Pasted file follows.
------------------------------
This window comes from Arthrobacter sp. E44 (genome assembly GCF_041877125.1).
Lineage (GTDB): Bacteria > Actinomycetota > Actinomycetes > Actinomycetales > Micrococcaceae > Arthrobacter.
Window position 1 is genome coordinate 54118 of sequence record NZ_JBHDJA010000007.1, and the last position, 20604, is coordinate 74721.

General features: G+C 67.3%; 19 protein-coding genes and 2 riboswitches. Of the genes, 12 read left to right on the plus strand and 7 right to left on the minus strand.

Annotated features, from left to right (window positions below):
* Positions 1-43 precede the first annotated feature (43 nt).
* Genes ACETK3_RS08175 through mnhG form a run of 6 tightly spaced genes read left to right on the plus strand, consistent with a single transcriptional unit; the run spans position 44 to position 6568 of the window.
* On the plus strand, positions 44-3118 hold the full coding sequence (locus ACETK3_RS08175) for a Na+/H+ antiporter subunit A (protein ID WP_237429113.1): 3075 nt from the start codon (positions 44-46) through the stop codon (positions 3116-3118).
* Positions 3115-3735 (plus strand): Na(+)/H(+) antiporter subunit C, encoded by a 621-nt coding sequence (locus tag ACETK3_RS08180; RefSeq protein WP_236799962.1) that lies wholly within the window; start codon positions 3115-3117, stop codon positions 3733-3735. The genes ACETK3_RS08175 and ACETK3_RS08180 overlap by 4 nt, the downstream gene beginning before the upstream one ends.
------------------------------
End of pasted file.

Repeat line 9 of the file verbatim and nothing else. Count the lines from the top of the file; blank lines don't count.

* Positions 3115-3735 (plus strand): Na(+)/H(+) antiporter subunit C, encoded by a 621-nt coding sequence (locus tag ACETK3_RS08180; RefSeq protein WP_236799962.1) that lies wholly within the window; start codon positions 3115-3117, stop codon positions 3733-3735. The genes ACETK3_RS08175 and ACETK3_RS08180 overlap by 4 nt, the downstream gene beginning before the upstream one ends.